Co-generation is the combined production of electricity and heat which guarantees significant primary energy savings, compared to separate plants.
Co-generation uses traditional generation systems (i.e. internal combustion engines, steam and gas turbines, combined cycles), where the thermal energy produced is recovered and re-used for purposes different from electricity generation (eg. Industrial uses, district heating, etc.).
The procedures established by the directive 2004/8/CE (DLgl 20/07), through an increase of energy efficiency and through an improvement of the supply safety, have generated, within the internal market, promotion and development of the so-called high efficiency co-generation, based on the demand of useful heat and primary energy's saving, considering specific national situations. To reach those purposes, the directive has defined:
- electric energy specified as co-generative (the so-called co-generation electricity), starting from the demand of useful thermal energy (or heat);
- high efficiency co-generation, considering the Country members recognize a "guarantee of origin" only for the electric energy considered high efficiency co-generation and confer the expected benefits only to the high efficiency co-generation.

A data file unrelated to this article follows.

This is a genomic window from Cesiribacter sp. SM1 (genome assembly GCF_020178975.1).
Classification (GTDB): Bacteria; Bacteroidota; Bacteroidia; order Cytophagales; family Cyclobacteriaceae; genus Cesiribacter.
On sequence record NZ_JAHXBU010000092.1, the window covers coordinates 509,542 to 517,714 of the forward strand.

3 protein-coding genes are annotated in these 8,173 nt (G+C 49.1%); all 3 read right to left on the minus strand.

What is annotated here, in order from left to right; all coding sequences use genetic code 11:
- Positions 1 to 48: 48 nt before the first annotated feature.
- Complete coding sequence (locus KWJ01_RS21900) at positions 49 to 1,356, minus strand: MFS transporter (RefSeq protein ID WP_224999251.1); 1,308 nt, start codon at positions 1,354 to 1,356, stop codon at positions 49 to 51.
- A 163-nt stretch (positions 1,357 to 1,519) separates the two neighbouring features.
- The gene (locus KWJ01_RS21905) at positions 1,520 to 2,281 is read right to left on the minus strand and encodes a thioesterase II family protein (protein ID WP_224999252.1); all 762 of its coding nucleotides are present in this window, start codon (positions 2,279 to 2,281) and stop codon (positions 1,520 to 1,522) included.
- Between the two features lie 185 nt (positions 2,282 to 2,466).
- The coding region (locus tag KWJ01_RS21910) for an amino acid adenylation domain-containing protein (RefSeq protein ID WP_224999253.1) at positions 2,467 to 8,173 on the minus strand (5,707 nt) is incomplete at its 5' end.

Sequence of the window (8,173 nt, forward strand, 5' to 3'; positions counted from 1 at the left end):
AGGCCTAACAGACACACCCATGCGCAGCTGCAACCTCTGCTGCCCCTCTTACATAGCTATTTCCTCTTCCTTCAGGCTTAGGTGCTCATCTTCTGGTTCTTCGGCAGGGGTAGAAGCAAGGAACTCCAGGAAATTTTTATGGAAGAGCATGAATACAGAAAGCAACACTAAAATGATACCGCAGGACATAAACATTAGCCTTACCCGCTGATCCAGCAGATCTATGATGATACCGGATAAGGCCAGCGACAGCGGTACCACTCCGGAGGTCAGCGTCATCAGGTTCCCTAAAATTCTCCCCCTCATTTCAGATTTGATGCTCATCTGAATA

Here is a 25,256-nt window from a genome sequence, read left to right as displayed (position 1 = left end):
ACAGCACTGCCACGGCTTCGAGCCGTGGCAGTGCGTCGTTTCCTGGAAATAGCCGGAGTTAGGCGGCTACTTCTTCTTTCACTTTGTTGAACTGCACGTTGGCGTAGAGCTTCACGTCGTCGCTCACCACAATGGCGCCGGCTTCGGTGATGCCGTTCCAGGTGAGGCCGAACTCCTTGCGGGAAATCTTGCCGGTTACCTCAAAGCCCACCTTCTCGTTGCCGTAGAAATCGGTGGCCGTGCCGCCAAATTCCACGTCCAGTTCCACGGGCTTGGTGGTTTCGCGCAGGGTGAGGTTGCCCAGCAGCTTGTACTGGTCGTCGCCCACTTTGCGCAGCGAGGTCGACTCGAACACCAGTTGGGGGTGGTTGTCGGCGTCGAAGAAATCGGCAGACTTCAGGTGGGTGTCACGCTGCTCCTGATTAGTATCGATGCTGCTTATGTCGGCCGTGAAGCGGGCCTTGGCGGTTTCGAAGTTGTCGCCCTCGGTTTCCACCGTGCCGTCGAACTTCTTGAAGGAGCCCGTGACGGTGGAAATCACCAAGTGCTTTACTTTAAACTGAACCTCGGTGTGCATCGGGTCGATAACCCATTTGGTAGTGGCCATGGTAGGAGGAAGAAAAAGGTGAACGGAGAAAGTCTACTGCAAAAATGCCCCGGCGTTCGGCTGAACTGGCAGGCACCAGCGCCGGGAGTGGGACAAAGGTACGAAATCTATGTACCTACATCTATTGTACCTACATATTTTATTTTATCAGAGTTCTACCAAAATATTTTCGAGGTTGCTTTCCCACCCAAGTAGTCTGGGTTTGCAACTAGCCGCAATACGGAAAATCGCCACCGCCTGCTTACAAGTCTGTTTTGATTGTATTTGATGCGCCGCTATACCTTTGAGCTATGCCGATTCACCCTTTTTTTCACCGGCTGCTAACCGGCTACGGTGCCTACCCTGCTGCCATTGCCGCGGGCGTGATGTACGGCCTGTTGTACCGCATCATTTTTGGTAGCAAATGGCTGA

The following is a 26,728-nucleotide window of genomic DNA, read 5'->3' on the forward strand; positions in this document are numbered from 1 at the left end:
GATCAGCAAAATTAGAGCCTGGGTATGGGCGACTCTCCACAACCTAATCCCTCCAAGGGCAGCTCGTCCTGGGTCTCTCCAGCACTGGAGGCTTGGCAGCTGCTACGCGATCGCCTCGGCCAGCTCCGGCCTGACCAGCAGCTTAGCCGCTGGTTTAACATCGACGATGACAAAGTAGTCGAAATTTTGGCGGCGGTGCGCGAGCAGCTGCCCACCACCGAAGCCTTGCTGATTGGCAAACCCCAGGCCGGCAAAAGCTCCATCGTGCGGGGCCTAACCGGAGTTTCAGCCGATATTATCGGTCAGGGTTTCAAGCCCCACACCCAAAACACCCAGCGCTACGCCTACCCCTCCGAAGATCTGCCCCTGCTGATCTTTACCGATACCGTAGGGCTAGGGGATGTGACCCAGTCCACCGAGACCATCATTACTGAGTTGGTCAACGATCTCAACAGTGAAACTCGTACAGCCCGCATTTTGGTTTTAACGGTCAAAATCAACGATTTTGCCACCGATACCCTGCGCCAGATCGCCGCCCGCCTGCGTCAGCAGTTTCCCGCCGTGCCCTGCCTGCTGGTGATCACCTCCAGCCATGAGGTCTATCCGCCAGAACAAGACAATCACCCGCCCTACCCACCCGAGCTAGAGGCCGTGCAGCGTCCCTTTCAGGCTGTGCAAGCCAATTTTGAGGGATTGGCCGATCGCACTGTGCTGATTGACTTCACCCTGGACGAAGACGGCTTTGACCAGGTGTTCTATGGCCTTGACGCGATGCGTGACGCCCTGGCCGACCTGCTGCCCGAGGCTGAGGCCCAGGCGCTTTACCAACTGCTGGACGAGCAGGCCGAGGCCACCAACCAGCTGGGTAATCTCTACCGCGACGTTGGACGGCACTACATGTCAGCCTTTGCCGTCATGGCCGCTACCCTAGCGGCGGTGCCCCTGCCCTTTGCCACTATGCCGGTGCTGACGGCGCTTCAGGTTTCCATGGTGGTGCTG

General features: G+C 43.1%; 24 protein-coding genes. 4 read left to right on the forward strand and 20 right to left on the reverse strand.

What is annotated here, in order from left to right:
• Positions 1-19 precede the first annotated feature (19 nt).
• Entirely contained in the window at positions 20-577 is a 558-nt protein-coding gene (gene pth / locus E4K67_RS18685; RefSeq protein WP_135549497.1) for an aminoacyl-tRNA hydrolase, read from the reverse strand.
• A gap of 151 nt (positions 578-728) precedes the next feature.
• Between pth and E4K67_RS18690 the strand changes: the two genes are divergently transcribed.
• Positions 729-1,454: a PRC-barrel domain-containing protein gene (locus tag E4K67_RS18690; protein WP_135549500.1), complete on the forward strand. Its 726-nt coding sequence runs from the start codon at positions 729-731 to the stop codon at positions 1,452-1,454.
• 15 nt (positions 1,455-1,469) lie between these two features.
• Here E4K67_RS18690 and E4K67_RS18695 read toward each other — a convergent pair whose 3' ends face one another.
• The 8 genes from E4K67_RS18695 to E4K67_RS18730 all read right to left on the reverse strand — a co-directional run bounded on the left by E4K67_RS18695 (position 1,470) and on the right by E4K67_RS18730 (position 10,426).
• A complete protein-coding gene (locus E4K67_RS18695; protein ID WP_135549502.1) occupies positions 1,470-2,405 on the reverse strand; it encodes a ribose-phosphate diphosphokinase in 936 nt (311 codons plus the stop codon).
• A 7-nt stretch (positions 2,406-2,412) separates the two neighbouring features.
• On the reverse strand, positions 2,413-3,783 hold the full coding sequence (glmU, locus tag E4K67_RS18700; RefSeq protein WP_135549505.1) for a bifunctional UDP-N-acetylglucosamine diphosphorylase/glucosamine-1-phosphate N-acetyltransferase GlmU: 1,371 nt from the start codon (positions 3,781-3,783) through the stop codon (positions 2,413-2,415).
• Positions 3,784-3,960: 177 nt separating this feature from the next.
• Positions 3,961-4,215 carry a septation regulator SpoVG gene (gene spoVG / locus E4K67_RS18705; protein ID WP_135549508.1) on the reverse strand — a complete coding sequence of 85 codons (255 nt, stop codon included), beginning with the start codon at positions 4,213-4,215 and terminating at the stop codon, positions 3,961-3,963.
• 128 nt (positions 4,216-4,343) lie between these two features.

Tri-generation is the generation, using only one fuel, of thermal, electric/mechanic and cooling energy. The cooling energy can be produced, as an alternative, through the use:
- of part of the thermal energy recovered in a cooling absortion cycle, based on transformations of the refrigerating fluid, combined with a substance used as absorbing;
- of part of the electric energy produced, for the alimentation of compression refridgerating groups, currently widespread and whose investment, in economic terms, is far more convenient.
The application for utilities is characterized by the presence of the three energy demands which may occur either separately or simultaneously, and the goal of tri-generation is to increase the utilization factor of the system (profitability).